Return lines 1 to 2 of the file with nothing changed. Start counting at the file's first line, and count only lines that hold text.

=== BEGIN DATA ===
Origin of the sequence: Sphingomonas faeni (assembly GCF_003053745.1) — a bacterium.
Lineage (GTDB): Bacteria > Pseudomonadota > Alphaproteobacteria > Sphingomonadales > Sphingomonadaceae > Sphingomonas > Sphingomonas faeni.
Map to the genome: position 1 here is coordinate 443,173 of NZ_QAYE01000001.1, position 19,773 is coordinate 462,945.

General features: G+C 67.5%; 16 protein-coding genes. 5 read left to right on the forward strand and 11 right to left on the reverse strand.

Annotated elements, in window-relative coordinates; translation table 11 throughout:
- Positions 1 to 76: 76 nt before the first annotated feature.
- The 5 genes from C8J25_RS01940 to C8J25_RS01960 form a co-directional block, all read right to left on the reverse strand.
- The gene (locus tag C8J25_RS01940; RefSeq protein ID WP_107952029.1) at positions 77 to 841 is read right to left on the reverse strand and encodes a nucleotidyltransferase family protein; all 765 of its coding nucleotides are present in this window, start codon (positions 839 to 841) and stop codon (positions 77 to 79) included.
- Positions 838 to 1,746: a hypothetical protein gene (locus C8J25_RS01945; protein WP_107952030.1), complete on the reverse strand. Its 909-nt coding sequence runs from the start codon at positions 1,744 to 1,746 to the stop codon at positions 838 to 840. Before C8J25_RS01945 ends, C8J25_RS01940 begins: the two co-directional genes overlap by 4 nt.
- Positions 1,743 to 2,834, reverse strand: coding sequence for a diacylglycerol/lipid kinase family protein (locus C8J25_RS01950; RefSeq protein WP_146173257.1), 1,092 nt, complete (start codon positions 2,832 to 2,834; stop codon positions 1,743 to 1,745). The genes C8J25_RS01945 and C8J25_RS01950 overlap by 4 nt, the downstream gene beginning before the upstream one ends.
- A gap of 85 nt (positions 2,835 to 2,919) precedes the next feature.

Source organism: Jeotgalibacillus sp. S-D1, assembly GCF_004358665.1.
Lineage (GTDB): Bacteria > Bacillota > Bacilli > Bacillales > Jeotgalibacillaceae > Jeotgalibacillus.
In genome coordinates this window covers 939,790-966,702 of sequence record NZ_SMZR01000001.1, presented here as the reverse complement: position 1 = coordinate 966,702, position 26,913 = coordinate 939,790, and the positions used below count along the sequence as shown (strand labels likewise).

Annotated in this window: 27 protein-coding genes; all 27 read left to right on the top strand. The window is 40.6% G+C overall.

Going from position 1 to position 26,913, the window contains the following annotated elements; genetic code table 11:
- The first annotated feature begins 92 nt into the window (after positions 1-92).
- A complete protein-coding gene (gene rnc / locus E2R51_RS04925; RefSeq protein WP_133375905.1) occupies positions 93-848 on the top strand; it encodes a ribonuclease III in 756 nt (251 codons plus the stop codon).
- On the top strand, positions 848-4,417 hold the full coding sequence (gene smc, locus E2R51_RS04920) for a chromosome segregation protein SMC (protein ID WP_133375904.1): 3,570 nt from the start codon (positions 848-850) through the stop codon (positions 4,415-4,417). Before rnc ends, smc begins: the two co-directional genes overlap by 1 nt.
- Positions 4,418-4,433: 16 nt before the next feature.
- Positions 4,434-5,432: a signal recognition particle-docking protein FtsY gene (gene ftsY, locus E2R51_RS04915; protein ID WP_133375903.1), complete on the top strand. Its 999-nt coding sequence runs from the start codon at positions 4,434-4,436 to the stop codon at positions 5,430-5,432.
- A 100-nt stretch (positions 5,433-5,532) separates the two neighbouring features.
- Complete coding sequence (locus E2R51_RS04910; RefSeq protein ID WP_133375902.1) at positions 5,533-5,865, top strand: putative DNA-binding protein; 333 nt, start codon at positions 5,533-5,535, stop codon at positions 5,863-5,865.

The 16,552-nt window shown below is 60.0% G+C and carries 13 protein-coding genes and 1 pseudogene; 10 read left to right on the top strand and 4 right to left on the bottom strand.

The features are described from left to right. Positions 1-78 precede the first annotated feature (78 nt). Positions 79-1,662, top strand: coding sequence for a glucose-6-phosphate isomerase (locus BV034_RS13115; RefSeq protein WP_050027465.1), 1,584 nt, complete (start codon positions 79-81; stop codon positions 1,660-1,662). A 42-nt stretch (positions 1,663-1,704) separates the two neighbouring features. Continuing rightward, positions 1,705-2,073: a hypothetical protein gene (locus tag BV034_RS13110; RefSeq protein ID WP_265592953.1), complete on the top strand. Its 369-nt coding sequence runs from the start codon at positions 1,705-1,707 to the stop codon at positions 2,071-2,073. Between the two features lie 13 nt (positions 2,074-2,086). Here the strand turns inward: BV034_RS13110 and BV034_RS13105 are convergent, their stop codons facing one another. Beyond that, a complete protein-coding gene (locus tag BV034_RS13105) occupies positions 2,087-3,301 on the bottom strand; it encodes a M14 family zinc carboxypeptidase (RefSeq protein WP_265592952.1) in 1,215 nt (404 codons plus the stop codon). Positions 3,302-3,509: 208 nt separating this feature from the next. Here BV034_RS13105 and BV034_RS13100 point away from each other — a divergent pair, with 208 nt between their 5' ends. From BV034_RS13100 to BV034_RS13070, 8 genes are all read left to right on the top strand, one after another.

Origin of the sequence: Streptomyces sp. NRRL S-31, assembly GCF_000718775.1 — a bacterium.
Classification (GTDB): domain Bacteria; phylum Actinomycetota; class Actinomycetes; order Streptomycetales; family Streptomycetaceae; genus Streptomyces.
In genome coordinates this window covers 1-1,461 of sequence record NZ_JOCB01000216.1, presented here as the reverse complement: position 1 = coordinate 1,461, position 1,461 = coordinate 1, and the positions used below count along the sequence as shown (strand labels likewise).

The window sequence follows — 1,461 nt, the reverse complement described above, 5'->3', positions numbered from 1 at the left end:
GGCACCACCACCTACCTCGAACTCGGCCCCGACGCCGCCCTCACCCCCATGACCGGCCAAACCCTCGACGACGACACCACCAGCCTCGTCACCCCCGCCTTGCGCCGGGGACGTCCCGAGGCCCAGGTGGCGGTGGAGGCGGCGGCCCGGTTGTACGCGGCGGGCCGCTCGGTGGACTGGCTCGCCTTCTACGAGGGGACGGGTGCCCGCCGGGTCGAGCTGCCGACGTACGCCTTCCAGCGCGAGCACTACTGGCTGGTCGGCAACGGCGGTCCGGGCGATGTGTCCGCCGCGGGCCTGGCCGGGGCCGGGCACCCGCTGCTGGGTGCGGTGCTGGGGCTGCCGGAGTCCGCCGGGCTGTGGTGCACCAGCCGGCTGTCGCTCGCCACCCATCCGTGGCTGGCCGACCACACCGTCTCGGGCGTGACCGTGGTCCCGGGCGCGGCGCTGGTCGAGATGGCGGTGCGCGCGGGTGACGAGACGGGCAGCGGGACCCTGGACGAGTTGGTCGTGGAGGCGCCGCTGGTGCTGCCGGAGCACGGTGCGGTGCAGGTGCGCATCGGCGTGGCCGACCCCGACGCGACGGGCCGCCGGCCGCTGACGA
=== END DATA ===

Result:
Origin of the sequence: Sphingomonas faeni (assembly GCF_003053745.1) — a bacterium.
Lineage (GTDB): Bacteria > Pseudomonadota > Alphaproteobacteria > Sphingomonadales > Sphingomonadaceae > Sphingomonas > Sphingomonas faeni.